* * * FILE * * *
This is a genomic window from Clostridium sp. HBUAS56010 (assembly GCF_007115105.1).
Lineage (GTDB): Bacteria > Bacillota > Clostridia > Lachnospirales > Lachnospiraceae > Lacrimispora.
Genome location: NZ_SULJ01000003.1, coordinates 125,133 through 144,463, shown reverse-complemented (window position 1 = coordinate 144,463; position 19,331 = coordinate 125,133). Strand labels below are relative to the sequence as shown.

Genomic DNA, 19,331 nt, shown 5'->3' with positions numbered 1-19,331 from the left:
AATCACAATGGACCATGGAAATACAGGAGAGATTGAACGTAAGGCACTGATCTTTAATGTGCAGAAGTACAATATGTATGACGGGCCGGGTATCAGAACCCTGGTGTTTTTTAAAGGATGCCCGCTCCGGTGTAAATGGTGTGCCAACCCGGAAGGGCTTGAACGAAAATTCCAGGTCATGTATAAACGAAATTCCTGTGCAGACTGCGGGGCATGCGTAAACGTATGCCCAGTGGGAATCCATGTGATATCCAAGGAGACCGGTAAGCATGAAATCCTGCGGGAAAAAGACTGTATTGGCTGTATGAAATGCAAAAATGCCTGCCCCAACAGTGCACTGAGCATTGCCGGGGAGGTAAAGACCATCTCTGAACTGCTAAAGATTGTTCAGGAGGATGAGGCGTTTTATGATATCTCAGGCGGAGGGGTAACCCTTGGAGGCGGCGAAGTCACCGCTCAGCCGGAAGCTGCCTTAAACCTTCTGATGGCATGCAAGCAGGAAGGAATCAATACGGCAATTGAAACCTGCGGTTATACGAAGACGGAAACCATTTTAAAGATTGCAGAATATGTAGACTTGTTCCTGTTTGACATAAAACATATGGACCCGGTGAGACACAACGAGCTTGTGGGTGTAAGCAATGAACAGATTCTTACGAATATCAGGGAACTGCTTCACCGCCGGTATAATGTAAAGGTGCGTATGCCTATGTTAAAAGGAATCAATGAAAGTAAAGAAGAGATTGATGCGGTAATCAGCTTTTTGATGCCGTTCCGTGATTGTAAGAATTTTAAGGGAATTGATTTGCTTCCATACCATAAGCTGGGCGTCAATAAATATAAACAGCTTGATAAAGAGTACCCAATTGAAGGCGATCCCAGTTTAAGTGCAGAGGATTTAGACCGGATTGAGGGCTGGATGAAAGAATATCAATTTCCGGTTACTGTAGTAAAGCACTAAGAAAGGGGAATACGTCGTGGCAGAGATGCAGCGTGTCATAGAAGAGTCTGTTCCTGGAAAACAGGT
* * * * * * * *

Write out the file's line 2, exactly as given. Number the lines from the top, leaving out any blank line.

Lineage (GTDB): Bacteria > Bacillota > Clostridia > Lachnospirales > Lachnospiraceae > Lacrimispora.